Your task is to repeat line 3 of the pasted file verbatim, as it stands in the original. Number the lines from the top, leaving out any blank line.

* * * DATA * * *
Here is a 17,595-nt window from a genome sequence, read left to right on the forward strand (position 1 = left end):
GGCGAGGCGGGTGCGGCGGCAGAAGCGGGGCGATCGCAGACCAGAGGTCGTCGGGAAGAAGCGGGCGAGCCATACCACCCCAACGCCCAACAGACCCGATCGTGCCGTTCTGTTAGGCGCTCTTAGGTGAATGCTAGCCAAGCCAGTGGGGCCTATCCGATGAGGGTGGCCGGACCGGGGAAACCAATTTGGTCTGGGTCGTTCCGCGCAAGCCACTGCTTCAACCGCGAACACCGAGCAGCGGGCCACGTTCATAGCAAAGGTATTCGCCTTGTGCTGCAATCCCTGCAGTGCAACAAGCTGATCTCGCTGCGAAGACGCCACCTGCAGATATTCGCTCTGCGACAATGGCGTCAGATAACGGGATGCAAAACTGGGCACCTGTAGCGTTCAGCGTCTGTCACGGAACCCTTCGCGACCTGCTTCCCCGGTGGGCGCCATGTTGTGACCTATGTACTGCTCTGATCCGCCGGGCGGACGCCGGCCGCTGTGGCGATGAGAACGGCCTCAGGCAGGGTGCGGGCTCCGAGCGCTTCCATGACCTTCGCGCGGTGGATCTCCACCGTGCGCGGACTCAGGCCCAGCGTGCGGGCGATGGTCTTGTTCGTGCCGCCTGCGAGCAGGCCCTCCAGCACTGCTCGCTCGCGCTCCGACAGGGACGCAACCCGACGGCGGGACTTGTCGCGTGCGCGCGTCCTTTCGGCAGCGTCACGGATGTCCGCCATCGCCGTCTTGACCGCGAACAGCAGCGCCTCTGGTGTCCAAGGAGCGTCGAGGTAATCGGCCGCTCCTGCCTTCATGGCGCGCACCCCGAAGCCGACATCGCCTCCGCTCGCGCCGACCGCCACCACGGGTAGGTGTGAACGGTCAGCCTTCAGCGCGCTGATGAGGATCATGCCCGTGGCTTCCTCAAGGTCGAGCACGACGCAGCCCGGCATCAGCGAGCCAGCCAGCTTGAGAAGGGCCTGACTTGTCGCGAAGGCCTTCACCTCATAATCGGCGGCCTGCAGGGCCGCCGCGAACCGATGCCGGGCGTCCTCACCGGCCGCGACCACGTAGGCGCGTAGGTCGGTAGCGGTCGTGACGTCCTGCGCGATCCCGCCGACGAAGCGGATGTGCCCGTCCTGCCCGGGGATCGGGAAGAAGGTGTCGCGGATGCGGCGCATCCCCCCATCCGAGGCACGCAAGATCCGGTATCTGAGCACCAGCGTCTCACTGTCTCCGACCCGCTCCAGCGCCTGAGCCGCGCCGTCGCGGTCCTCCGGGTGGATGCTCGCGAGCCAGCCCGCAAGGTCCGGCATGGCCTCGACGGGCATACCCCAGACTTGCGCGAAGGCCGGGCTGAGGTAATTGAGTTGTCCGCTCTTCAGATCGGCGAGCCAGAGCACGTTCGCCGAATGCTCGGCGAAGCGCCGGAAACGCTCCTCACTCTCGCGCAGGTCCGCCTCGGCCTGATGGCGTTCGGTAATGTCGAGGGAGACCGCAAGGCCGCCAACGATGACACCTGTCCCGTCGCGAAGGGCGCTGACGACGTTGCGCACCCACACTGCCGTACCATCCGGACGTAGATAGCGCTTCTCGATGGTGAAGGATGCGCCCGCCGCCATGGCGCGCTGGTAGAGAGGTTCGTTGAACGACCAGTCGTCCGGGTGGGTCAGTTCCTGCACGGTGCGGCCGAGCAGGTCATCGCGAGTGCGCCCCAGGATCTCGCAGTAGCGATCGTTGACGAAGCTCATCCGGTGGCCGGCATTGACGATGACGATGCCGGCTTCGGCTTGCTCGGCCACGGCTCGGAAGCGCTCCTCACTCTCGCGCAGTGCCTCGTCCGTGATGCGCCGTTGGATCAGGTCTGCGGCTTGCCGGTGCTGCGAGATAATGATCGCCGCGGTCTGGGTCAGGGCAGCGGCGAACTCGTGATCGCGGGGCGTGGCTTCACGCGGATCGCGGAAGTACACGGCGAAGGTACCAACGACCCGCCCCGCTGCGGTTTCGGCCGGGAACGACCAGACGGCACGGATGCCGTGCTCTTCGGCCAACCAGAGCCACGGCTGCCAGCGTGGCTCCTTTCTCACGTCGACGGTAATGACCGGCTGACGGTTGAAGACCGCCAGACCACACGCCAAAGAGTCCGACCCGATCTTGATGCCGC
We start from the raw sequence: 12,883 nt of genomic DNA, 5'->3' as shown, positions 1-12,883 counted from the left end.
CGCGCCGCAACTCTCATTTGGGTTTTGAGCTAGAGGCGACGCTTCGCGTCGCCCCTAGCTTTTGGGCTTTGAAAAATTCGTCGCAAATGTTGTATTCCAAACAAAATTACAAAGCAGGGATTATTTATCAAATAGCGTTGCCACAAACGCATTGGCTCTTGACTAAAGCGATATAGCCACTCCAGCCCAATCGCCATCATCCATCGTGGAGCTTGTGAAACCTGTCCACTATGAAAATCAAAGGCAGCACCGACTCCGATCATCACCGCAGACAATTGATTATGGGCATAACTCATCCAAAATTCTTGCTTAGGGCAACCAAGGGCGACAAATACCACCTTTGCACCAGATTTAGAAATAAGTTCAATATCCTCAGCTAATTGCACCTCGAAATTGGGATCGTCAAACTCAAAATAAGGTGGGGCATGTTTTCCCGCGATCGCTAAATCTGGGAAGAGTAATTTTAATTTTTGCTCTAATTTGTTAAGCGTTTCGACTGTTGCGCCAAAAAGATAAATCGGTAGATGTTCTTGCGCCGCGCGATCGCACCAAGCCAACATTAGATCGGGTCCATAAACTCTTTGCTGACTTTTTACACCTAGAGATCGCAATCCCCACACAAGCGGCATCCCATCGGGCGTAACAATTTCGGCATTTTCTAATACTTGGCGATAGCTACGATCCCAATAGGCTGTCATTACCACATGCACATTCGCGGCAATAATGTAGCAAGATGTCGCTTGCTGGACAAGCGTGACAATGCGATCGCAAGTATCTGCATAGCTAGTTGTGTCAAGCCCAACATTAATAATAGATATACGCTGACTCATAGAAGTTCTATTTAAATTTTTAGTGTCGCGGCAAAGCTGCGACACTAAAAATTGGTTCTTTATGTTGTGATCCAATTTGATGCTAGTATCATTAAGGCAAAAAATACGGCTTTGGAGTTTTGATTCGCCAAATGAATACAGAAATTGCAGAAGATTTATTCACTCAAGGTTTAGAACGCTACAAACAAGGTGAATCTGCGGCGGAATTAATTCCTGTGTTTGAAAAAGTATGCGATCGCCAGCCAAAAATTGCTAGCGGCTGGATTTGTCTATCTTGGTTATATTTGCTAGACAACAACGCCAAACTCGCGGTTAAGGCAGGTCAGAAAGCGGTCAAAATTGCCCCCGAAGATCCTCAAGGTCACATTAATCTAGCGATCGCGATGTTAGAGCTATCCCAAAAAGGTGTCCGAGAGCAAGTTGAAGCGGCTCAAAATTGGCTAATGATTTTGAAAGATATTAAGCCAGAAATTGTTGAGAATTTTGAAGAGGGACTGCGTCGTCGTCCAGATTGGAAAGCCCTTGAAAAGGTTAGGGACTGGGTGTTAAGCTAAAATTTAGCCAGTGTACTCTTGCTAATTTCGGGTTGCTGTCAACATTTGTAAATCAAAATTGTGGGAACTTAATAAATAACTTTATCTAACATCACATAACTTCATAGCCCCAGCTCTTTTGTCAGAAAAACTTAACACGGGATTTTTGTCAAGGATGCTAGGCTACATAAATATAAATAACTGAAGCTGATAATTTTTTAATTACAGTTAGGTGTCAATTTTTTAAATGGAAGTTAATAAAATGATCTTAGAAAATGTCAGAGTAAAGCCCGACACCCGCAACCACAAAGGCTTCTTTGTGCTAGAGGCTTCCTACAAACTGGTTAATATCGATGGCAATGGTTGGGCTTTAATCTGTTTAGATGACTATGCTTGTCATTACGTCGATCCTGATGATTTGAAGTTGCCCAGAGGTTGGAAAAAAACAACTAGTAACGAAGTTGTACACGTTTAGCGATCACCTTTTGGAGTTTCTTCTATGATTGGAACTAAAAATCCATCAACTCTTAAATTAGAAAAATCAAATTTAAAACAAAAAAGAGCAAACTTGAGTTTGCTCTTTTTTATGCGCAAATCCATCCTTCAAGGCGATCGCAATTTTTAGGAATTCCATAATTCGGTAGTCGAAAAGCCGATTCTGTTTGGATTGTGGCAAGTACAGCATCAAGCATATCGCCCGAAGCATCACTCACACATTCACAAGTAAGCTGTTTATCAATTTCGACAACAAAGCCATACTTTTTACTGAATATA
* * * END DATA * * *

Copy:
We start from the raw sequence: 12,883 nt of genomic DNA, 5'->3' as shown, positions 1-12,883 counted from the left end.